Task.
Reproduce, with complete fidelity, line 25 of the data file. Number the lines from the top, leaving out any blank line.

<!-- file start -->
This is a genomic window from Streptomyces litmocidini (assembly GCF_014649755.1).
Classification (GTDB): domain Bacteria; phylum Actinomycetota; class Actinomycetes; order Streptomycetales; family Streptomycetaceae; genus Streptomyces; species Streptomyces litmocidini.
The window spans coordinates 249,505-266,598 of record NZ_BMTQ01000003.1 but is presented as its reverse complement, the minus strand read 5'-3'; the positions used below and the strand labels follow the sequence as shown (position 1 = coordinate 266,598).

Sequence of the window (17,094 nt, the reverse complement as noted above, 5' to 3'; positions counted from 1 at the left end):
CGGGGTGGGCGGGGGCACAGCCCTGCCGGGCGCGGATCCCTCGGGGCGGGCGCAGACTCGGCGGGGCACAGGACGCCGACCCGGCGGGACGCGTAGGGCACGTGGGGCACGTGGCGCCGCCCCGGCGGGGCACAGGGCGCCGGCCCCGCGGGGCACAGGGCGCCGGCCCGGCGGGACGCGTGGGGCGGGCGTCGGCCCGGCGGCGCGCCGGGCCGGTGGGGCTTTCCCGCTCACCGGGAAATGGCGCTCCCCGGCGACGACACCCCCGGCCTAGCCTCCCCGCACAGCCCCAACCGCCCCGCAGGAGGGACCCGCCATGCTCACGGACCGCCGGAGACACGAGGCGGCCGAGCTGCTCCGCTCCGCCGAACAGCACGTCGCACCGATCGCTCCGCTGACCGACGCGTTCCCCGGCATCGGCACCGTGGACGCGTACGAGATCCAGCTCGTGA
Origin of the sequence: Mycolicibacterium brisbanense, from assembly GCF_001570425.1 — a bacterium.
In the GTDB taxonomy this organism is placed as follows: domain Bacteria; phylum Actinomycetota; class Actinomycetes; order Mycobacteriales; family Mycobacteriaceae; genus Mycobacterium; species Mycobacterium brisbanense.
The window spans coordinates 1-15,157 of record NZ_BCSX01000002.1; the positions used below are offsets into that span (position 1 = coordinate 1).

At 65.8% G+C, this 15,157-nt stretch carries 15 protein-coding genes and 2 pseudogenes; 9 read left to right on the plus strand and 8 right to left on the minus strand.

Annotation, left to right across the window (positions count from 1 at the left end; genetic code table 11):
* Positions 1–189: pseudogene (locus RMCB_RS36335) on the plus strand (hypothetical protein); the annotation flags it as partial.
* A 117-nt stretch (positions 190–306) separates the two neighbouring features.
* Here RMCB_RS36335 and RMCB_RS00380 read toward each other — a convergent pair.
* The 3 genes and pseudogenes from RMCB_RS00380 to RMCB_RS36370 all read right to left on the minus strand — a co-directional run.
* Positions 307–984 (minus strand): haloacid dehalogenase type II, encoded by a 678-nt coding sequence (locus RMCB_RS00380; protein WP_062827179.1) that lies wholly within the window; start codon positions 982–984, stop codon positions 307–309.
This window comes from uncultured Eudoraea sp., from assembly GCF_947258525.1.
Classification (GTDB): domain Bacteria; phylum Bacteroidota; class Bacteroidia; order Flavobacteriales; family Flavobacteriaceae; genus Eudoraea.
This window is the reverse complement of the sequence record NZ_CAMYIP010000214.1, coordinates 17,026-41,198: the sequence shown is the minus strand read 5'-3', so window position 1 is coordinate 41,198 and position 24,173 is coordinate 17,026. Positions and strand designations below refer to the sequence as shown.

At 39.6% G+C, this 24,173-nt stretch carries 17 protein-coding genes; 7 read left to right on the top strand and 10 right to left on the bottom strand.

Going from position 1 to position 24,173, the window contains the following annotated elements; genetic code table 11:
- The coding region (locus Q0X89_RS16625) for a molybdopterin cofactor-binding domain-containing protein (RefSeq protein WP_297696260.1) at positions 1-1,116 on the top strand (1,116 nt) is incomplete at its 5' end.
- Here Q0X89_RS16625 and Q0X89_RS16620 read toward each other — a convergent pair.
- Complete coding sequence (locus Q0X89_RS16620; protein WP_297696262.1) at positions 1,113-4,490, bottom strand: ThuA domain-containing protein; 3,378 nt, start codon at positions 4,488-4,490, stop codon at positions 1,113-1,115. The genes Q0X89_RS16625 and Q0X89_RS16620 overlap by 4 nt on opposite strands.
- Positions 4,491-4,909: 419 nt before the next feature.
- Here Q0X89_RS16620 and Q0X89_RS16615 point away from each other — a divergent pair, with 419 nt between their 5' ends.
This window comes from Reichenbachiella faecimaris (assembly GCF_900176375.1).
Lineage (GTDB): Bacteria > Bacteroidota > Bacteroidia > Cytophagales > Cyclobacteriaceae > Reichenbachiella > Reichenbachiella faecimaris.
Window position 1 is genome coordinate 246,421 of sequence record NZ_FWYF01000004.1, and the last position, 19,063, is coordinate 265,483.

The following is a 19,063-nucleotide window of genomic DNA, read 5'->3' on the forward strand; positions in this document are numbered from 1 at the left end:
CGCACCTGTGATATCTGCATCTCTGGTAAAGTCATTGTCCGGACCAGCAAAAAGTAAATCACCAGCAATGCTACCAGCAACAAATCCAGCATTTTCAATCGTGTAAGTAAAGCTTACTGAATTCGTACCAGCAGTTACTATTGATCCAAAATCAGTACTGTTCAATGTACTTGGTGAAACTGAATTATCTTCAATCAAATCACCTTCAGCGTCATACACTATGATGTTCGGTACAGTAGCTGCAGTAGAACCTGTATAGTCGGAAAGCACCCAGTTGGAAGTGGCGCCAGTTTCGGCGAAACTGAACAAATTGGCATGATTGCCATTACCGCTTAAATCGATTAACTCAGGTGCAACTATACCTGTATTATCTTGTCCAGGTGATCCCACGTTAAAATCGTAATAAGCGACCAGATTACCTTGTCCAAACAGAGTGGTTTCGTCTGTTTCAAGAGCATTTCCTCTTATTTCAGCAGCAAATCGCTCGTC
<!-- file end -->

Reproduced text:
- Here Q0X89_RS16620 and Q0X89_RS16615 point away from each other — a divergent pair, with 419 nt between their 5' ends.